In Maryland personal injury lawsuits, a plaintiff typically has to prove causation—that the defendant’s action (or failure to act) caused the accident and the plaintiff’s injuries. While this sounds straightforward, it can be incredibly complicated, especially as many courts consider two different types of causation necessary to win a case: direct and proximate causation. Direct causation is easier to understand—did the defendant’s action lead to the accident, such that but for the defendant’s action, the accident would not have happened? However, direct causation is not enough. Sometimes a defendant does something that directly leads to the accident, but the connection between the two is so disconnected that it is unfair to hold the defendant accountable.
For example, suppose that someone is hit by a car while riding their bike. They are uninjured, but their bike is totaled. Because of this, they have to ride the bus to work, and they slip and fall while exiting the bus hurting themselves. They might want to file a personal injury lawsuit against the driver of the car who originally hit them while they were on their bike, because absent that accident, they would not have been on the bus and then would not have been injured. However, in this case, the driver’s actions would not be the proximate cause of the plaintiff’s slip and fall injuries—the events are too separate from each other to hold the motorist responsible.
Recently, a state appellate court considered a slightly harder case on proximate causation. According to the court’s opinion, the plaintiff bought a cup of hot tea from Starbucks. When the drink was ready, she retrieved it from the store’s pick-up counter. The tea had a lid on it and was “double cupped”—the cup with the tea was placed inside a second empty cup. However, the plaintiff alleges that the cup was very hot, and that there wasn’t a sleeve around the outer cup. When she sat down, she removed the lid on her drink. While seated, she attempted to bend forward and take a sip from the open cup in front of her. While doing so, she tried to push the chair a bit, but it moved more than anticipated and lost her balance, grabbing onto the table and causing the drink to spill onto her thighs, burning her.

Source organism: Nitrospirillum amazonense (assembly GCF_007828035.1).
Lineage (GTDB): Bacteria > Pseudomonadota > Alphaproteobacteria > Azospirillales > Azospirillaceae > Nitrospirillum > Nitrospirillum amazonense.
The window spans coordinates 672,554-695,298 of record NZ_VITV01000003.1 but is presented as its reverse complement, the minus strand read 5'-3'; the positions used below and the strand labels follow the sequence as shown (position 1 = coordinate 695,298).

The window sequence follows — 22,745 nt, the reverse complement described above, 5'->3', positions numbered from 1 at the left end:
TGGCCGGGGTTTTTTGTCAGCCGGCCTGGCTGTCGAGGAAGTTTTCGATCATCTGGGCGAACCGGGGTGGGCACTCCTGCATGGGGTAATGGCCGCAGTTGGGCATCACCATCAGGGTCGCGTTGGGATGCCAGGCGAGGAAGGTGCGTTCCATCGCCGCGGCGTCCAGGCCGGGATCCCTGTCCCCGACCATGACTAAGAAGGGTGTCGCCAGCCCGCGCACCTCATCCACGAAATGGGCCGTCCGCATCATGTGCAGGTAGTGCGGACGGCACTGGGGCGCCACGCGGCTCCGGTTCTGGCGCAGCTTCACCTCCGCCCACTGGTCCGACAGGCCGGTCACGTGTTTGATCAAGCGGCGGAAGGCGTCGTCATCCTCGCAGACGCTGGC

The woman sued Starbucks for negligence. However, the court found that she could not bring suit against Starbucks because there was no proximate cause. There were too many steps between picking up the drink and burning herself, and the two events were not related enough to establish proximate cause. Perhaps it would be different if the plaintiff spilled the drink and burned herself whilst walking back to the table, but it was not foreseeable that she would lean over to drink in an odd position, push the chair, and lose balance. As such, she could not bring a lawsuit against Starbucks.
Do You Have Questions for a Maryland Accident Attorney?
If you or a loved one have recently been injured in a Maryland slip and fall accident, call the attorneys at Lebowitz & Mzhen, LLC, today. Our attorneys handle Maryland slip and fall cases, dog bites, car and truck accidents, product liability suits, and more. We have a decades-long track record of success and look forward to meeting with you to help you pursue a claim against those responsible for your injuries. To learn about how we can help you recover in the aftermath of an accident, call us today at 800-654-1949.